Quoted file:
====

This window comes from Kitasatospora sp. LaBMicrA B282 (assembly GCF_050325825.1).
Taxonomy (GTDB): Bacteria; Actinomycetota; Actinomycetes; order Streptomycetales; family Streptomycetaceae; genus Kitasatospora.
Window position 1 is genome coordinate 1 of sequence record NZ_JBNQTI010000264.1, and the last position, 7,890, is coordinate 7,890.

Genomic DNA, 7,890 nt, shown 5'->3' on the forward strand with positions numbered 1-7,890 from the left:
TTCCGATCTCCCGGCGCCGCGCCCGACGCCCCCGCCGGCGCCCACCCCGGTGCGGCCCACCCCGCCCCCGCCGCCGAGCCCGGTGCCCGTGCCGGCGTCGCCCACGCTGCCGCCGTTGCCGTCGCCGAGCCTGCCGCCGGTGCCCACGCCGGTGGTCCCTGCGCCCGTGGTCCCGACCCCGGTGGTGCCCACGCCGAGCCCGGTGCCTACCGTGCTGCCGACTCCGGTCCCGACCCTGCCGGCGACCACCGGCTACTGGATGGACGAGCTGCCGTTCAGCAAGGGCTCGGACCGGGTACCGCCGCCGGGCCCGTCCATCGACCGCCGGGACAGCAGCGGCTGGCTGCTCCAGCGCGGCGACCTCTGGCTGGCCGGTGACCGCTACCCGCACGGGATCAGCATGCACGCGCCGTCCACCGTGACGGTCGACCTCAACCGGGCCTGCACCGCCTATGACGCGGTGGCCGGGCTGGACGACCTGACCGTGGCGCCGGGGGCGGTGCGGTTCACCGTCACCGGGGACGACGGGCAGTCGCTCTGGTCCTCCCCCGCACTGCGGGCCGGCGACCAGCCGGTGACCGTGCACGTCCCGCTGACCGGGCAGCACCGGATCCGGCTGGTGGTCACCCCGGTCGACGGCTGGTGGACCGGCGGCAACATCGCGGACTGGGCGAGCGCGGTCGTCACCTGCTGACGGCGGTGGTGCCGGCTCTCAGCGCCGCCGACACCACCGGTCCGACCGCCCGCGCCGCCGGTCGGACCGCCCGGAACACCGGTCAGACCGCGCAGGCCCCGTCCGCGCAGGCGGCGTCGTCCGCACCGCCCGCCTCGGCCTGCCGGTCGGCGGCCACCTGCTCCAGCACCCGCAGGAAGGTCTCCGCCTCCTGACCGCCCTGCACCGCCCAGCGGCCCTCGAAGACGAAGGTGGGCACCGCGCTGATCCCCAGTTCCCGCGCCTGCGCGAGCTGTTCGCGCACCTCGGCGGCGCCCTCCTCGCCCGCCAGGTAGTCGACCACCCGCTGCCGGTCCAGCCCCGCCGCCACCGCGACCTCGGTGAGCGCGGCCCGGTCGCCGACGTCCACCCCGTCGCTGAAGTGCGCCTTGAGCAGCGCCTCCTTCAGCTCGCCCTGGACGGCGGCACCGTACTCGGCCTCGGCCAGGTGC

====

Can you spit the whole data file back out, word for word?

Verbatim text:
This window comes from Kitasatospora sp. LaBMicrA B282 (assembly GCF_050325825.1).
Taxonomy (GTDB): Bacteria; Actinomycetota; Actinomycetes; order Streptomycetales; family Streptomycetaceae; genus Kitasatospora.
Window position 1 is genome coordinate 1 of sequence record NZ_JBNQTI010000264.1, and the last position, 7,890, is coordinate 7,890.

Genomic DNA, 7,890 nt, shown 5'->3' on the forward strand with positions numbered 1-7,890 from the left:
TTCCGATCTCCCGGCGCCGCGCCCGACGCCCCCGCCGGCGCCCACCCCGGTGCGGCCCACCCCGCCCCCGCCGCCGAGCCCGGTGCCCGTGCCGGCGTCGCCCACGCTGCCGCCGTTGCCGTCGCCGAGCCTGCCGCCGGTGCCCACGCCGGTGGTCCCTGCGCCCGTGGTCCCGACCCCGGTGGTGCCCACGCCGAGCCCGGTGCCTACCGTGCTGCCGACTCCGGTCCCGACCCTGCCGGCGACCACCGGCTACTGGATGGACGAGCTGCCGTTCAGCAAGGGCTCGGACCGGGTACCGCCGCCGGGCCCGTCCATCGACCGCCGGGACAGCAGCGGCTGGCTGCTCCAGCGCGGCGACCTCTGGCTGGCCGGTGACCGCTACCCGCACGGGATCAGCATGCACGCGCCGTCCACCGTGACGGTCGACCTCAACCGGGCCTGCACCGCCTATGACGCGGTGGCCGGGCTGGACGACCTGACCGTGGCGCCGGGGGCGGTGCGGTTCACCGTCACCGGGGACGACGGGCAGTCGCTCTGGTCCTCCCCCGCACTGCGGGCCGGCGACCAGCCGGTGACCGTGCACGTCCCGCTGACCGGGCAGCACCGGATCCGGCTGGTGGTCACCCCGGTCGACGGCTGGTGGACCGGCGGCAACATCGCGGACTGGGCGAGCGCGGTCGTCACCTGCTGACGGCGGTGGTGCCGGCTCTCAGCGCCGCCGACACCACCGGTCCGACCGCCCGCGCCGCCGGTCGGACCGCCCGGAACACCGGTCAGACCGCGCAGGCCCCGTCCGCGCAGGCGGCGTCGTCCGCACCGCCCGCCTCGGCCTGCCGGTCGGCGGCCACCTGCTCCAGCACCCGCAGGAAGGTCTCCGCCTCCTGACCGCCCTGCACCGCCCAGCGGCCCTCGAAGACGAAGGTGGGCACCGCGCTGATCCCCAGTTCCCGCGCCTGCGCGAGCTGTTCGCGCACCTCGGCGGCGCCCTCCTCGCCCGCCAGGTAGTCGACCACCCGCTGCCGGTCCAGCCCCGCCGCCACCGCGACCTCGGTGAGCGCGGCCCGGTCGCCGACGTCCACCCCGTCGCTGAAGTGCGCCTTGAGCAGCGCCTCCTTCAGCTCGCCCTGGACGGCGGCACCGTACTCGGCCTCGGCCAGGTGC